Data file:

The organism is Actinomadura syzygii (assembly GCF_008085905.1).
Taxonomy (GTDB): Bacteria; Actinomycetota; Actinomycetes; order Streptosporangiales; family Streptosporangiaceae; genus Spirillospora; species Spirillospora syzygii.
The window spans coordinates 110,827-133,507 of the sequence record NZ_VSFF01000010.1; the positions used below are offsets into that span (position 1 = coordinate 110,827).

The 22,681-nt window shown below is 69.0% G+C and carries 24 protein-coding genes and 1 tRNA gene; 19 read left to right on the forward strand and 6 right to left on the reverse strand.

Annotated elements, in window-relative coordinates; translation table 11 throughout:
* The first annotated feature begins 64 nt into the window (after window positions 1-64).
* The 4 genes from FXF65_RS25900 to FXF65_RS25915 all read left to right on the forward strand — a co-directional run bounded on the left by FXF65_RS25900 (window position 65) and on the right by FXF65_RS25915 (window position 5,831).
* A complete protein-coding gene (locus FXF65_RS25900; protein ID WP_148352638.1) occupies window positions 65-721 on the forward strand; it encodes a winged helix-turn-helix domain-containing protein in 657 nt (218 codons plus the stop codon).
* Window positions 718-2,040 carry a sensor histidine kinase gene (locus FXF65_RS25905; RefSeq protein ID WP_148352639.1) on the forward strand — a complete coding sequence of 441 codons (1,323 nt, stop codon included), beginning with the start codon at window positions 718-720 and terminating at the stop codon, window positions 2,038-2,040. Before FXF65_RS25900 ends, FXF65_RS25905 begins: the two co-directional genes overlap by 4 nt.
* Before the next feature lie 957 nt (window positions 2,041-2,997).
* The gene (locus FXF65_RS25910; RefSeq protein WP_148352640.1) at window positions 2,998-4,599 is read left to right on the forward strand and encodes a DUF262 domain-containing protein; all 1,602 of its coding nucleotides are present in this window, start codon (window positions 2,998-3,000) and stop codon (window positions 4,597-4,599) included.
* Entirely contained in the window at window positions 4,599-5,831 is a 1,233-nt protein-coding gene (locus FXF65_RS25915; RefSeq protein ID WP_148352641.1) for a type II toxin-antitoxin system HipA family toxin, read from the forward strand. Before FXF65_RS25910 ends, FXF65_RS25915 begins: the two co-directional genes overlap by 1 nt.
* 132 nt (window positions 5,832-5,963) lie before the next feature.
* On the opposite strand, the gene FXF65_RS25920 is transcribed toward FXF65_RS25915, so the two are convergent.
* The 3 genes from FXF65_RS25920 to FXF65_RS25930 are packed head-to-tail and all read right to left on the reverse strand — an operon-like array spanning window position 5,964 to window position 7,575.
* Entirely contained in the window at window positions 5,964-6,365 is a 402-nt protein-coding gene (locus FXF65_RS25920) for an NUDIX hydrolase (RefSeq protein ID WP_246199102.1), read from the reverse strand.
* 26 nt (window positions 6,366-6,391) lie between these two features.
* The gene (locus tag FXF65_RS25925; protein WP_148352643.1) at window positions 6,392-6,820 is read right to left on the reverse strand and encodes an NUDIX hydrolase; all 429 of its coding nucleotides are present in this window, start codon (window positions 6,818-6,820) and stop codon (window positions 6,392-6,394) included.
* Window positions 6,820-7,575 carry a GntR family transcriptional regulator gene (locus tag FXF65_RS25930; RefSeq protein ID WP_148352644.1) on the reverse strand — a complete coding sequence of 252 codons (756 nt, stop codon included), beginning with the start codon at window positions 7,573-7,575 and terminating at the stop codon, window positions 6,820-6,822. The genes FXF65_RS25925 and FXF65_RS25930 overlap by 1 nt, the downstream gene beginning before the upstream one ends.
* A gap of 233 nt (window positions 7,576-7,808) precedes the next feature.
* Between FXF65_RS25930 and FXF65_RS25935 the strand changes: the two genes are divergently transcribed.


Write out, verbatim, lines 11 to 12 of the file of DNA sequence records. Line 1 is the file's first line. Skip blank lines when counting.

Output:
* The gene (locus FXF65_RS25910; RefSeq protein WP_148352640.1) at window positions 2,998-4,599 is read left to right on the forward strand and encodes a DUF262 domain-containing protein; all 1,602 of its coding nucleotides are present in this window, start codon (window positions 2,998-3,000) and stop codon (window positions 4,597-4,599) included.
* Entirely contained in the window at window positions 4,599-5,831 is a 1,233-nt protein-coding gene (locus FXF65_RS25915; RefSeq protein ID WP_148352641.1) for a type II toxin-antitoxin system HipA family toxin, read from the forward strand. Before FXF65_RS25910 ends, FXF65_RS25915 begins: the two co-directional genes overlap by 1 nt.